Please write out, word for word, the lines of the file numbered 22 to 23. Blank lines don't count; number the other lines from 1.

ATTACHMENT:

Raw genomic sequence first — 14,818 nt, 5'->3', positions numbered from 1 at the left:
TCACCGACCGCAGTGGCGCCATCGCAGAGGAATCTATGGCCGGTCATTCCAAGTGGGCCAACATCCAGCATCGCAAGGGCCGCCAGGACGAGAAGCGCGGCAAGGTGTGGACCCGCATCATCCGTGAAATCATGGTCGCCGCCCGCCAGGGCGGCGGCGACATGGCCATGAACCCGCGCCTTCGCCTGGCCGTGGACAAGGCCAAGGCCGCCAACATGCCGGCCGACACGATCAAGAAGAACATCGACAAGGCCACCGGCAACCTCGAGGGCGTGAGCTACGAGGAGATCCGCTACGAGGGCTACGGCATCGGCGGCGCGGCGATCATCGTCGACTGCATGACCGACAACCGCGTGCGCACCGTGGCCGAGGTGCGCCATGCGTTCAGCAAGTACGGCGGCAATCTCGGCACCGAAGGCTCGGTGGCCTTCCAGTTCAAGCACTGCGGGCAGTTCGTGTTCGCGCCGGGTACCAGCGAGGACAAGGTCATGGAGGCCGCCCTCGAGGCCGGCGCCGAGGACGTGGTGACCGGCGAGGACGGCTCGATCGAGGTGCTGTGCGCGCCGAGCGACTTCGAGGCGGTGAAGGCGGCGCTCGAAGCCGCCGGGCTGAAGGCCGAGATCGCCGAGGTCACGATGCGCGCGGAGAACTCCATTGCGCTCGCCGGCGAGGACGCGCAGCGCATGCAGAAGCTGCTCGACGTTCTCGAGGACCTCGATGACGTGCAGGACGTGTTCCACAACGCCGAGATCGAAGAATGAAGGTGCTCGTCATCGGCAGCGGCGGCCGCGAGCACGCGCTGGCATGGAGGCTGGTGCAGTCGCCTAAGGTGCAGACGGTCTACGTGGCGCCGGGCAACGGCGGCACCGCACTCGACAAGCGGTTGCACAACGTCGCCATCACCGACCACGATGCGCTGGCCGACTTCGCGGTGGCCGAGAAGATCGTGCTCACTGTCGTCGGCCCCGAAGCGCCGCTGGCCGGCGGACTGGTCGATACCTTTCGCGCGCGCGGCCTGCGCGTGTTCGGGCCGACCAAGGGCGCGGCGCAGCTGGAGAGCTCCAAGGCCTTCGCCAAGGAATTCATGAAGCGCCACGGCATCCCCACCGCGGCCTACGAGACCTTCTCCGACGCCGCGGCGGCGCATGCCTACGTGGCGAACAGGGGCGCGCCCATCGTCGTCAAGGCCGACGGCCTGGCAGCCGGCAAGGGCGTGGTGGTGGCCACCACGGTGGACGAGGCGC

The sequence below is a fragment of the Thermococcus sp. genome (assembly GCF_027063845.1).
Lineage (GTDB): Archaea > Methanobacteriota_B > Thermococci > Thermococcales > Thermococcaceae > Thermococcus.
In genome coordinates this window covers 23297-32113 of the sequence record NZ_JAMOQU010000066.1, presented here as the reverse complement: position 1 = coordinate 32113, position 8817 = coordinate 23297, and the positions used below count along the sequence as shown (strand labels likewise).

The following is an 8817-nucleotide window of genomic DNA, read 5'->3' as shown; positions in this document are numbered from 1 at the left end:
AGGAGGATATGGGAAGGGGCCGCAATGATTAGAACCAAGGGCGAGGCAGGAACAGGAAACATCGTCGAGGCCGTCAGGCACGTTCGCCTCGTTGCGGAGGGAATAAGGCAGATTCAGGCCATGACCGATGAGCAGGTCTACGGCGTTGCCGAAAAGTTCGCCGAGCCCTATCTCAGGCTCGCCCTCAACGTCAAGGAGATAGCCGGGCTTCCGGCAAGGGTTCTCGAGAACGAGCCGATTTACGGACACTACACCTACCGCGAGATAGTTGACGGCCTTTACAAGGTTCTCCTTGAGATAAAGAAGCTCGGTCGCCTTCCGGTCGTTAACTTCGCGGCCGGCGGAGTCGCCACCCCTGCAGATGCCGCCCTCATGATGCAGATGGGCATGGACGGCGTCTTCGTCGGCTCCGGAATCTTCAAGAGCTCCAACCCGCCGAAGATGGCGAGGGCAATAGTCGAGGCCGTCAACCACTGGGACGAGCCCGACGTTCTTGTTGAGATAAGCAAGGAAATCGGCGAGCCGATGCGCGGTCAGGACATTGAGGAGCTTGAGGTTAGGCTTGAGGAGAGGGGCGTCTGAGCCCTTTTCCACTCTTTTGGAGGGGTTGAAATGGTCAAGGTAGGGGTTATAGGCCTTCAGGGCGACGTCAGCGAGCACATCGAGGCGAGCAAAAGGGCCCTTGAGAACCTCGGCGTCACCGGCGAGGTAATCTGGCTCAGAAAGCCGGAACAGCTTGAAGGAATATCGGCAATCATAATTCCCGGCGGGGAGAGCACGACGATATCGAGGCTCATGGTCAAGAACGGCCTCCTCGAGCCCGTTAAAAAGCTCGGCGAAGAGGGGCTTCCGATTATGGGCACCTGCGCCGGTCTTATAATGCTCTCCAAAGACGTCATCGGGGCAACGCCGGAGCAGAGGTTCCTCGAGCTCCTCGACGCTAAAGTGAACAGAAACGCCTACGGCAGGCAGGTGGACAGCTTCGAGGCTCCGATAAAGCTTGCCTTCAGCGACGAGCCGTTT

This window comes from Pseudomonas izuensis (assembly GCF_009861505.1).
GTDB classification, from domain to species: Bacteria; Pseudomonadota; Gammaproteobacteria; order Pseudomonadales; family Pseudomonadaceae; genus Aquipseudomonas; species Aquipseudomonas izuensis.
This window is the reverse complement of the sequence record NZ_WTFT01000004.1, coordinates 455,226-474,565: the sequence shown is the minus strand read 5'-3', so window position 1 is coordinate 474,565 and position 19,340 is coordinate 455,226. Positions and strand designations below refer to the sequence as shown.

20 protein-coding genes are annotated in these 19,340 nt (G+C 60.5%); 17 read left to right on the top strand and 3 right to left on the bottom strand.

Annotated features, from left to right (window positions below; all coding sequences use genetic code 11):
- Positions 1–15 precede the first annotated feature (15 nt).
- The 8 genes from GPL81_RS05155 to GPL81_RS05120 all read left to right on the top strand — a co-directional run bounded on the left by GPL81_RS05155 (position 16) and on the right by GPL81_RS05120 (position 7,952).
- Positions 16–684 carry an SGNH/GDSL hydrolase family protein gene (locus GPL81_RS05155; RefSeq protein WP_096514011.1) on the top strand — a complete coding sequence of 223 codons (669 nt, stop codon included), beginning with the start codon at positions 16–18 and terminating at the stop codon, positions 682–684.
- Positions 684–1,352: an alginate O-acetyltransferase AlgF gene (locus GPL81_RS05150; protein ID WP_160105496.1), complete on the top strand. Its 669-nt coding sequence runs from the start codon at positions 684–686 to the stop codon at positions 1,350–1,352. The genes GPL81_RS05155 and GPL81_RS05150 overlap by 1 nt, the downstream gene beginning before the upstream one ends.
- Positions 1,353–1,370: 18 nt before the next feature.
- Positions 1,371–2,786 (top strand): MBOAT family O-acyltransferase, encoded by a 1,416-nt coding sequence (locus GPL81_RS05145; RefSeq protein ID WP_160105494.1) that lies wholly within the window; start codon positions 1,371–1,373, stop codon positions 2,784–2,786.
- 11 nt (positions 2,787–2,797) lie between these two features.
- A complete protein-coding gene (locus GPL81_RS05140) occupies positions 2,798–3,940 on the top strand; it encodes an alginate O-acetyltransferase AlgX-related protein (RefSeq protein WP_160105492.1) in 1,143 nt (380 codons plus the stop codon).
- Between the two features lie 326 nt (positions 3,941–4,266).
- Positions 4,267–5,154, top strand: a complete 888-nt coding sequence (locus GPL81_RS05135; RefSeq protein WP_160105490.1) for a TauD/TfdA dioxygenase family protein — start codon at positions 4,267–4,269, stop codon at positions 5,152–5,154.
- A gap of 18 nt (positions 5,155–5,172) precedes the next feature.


- Positions 4,267–5,154, top strand: a complete 888-nt coding sequence (locus GPL81_RS05135; RefSeq protein WP_160105490.1) for a TauD/TfdA dioxygenase family protein — start codon at positions 4,267–4,269, stop codon at positions 5,152–5,154.
- A gap of 18 nt (positions 5,155–5,172) precedes the next feature.